5

I have some anacron jobs which run daily. The scripts update local bzr and git repositories. Naturally these scripts need working network connections. I'm on a laptop and often wired and wireless internet do not come up fast enough. This causes my cron job to time out when pulling the repositories =(

So:

How to make sure the internet is up before running specific cron jobs? Or how to fail a job if there is no network, such that it is retried by anacron later again?

  • What language? Bash, Python, Perl? – Marco Ceppi Aug 30 '10 at 1:32
  • @Marco Ceppi: Any will do. But I don't know Perl =) – Dima Aug 30 '10 at 22:31
8

I think you can use Upstart to help you there. Mind you, I haven't tested that code below works but something very similar should.

# /etc/init/update-repositories.conf - Update local repos
#

description     "Update local repos"

# this will run the script section every time network is up
start on (net-device-up IFACE!=lo)

task

script
    svn up && git fetch
#   do some other useful stuff
end script

That pretty much it. You might want to add some code to check that it does not run very often. You might also want to add start update-repositories to your crontab, it'll make sure your update will happen if you are on the net constantly for a prolonged period of time.

  • This code will run every time a network interface comes up, including every time your wireless drops and reconnects. If you only want it to run once a day, add logic to place/check a timestamp. – user535733 Jan 18 '14 at 3:46
  • Any idea whether this still works under systemd? – Kevin Jul 10 '15 at 20:50
4

I made a cron that did a ping test on a DNS server to ensure networking. Something like this:

ping 8.8.8.8 -c 1 -i .2 -t 60 > /dev/null 2>&1
ONLINE=$?

if [ ONLINE -eq 0 ]; then
    #We're offline
else
    #We're online
fi

Recently I've used something like this:

#!/bin/bash

function check_online
{
    netcat -z -w 5 8.8.8.8 53 && echo 1 || echo 0
}

# Initial check to see if we are online
IS_ONLINE=check_online
# How many times we should check if we're online - this prevents infinite looping
MAX_CHECKS=5
# Initial starting value for checks
CHECKS=0

# Loop while we're not online.
while [ $IS_ONLINE -eq 0 ]; do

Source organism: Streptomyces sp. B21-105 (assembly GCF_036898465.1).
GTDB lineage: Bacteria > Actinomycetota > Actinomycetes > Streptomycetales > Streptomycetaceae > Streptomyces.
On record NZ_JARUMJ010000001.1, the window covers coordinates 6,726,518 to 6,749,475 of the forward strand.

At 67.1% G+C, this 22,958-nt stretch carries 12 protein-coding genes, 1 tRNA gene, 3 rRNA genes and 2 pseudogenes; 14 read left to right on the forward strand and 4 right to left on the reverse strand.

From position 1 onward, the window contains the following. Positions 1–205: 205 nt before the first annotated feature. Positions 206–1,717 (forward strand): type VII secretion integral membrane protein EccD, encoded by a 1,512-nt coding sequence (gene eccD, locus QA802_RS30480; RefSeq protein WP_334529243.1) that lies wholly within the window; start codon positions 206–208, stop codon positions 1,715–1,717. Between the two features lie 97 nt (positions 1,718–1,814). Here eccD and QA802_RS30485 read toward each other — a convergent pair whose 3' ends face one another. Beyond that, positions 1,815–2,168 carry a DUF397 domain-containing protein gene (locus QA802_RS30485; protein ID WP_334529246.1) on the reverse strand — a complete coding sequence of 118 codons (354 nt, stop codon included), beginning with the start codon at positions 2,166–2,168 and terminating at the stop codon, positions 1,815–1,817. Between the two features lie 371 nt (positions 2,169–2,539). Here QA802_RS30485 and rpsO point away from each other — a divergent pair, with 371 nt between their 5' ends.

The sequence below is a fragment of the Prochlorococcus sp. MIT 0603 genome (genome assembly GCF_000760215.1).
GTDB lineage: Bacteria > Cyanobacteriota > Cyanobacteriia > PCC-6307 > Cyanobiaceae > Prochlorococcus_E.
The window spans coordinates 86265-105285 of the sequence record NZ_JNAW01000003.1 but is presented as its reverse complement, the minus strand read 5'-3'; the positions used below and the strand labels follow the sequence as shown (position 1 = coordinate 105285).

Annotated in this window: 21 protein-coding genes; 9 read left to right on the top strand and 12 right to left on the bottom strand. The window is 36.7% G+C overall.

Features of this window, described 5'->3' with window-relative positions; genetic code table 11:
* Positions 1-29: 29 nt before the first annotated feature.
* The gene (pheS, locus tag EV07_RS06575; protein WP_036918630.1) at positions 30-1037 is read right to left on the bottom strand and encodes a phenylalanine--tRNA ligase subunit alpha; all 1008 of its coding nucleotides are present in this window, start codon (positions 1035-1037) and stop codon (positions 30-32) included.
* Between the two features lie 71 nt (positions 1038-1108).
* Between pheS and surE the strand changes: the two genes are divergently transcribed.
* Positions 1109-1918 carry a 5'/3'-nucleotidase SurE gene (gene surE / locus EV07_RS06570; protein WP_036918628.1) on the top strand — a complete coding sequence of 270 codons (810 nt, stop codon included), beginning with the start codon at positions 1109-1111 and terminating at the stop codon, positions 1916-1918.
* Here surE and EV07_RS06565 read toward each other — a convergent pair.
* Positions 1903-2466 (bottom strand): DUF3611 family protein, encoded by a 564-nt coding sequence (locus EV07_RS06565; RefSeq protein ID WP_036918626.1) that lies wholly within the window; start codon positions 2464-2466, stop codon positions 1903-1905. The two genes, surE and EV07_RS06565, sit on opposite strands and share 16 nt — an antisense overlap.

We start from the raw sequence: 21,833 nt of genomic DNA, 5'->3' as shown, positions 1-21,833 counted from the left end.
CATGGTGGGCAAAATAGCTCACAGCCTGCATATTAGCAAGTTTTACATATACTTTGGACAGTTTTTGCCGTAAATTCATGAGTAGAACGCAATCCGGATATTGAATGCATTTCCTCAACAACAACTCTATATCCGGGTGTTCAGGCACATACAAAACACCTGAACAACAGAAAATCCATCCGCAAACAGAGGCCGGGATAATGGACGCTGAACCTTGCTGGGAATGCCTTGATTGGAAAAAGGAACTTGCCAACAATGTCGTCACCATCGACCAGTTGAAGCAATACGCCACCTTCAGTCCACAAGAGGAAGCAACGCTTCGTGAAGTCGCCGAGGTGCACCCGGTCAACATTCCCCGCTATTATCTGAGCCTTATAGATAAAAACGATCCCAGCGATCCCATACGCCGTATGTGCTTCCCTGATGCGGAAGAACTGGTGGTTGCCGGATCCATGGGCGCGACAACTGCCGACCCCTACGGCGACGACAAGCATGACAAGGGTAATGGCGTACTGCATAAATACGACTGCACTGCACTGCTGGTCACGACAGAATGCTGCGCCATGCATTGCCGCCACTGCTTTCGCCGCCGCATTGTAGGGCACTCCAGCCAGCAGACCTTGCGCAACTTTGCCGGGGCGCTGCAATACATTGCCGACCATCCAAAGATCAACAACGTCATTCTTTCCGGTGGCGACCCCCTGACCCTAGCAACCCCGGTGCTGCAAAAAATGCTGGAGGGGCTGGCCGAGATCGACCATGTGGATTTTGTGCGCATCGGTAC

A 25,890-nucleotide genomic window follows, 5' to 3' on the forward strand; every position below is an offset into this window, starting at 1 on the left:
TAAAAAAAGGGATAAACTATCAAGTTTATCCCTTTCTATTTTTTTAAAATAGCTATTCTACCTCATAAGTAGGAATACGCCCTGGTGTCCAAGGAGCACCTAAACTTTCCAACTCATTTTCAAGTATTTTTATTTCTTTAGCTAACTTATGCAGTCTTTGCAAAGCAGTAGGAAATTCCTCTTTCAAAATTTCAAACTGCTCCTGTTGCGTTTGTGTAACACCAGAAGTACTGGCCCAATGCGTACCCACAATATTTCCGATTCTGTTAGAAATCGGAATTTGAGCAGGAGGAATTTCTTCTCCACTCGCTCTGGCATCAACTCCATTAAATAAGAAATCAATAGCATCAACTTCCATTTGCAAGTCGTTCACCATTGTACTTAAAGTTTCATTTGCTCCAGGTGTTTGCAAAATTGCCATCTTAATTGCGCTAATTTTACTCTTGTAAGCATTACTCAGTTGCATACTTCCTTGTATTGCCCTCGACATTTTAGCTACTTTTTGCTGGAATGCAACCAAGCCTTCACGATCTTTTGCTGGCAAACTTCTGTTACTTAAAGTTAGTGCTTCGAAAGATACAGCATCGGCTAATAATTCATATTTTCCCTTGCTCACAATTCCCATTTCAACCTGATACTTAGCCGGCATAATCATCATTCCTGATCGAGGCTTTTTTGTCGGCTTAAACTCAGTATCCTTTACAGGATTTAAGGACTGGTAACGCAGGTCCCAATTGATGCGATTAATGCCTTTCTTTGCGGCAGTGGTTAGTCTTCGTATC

# We're offline. Sleep for a bit, then check again

    sleep 10;
    IS_ONLINE=check_online

    CHECKS=$[ $CHECKS + 1 ]
    if [ $CHECKS -gt $MAX_CHECKS ]; then
        break
    fi
done

if [ $IS_ONLINE -eq 0 ]; then
    # We never were able to get online. Kill script.
    exit 1
fi

# Now we enter our normal code here. The above was just for online checking

This isn't the MOST elegant - I'm not sure how else to check via a simple command or file on the system, but this has worked for me when needed.

2

You can talk to NetworkManager to see whether you are connected or not:

$state = $(dbus-send --system --print-reply \
    --dest=org.freedesktop.NetworkManager \
    /org/freedesktop/NetworkManager \
    org.freedesktop.NetworkManager.state 2>/dev/null \
| awk '/uint32/{print $2}')
if [ $state = 3 ]; then
    echo "Connected!"
else
    echo "Not connected!"
fi
  • Nice. And ugly :) Seems like a good candidate for implementation in some standard tool for convenient shell access, or via a Python API, so it was more readable and didn't use magic values like "3". – nealmcb May 18 '11 at 20:10
2

Just to wrap up a couple of the options here into a single script:

#! /bin/bash
# This script checks that the interface is up, and that an internet connection is available
# It is based on code from http://askubuntu.com/questions/3299/how-to-run-cron-job-when-network-is-up
#
# Then it sleeps for a random number of seconds between 30 and 600.
# This is based on code from http://tldp.org/LDP/abs/html/randomvar.html
#
# Collated by @JonTheNiceGuy on 2015-10-15

function check_ipaddr
{
  # Here we look for an IP(v4|v6) address when doing ip addr
  # Note we're filtering out 127.0.0.1 and ::1/128 which are the "localhost" ip addresses
  # I'm also removing fe80: which is the "link local" prefix

  ip addr | \
  grep -v 127.0.0.1 | \
  grep -v '::1/128' | \
  grep -v 'inet6 fe80:' | \
  grep -E "inet [[:digit:]]+\.[[:digit:]]+\.[[:digit:]]+\.[[:digit:]]+|inet6" | \
  wc -l
}

function check_google
{
  netcat -z -w 5 8.8.8.8 53 && echo 1 || echo 0
}

until [ `check_ipaddr` -gt 1 ]; do
  sleep 2
done

until [ `check_google` -eq 1 ]; do
  sleep 2
done

sleep $((RANDOM%570+30))

I plan to maintain this script at https://gist.github.com/JonTheNiceGuy/5cf4a23c8f2f755a9ca4

1

To expand on nixternal, the fping binary is excellent for that. You can cook it up in one-liners as in

$ fping -q yoo.mama && echo yes
$ fping -q www.google.com && echo yes
yes
$ 

As you see, yoo.mama does not like me but Google does. In crontab, you'd do something like

5 5 * * *  root   fping -q google.com && /some/script/I/want --to --run
  • 2
    That won't run the command later if the network is down. How could that be accomplished? – aperson Aug 30 '10 at 5:00
0

What I do is create a shell script that does what you need, ie. checks for network connection and then fires off the updates. Then call the script from cron.

0
until ifconfig eth | grep -qE 'addr:([[:digit:]]+\.?)+'; do
   sleep 2
done
  • This answer doesn't quite explain what the user should be doing to resolve their issue. – TomKat Jan 9 '14 at 9:15
0

I've defined a bash alias to answer this question:

alias netstate='ip link show | egrep -q '\''UP,LOWER_UP.* state UP'\'' && echo UP || echo DOWN'

You could use it, or process the output of ip link show yourself.

To handle "net goes down/net comes up" see my net-o-matic script at net-o-matic

0

I found ping solutions gave me network errors which spammed my logs unless I laboriously directed errors to /dev/null

Network Manager can be used:

if nmcli general | grep "^connected" >/dev/null
then
   echo "nmcli connected"
fi

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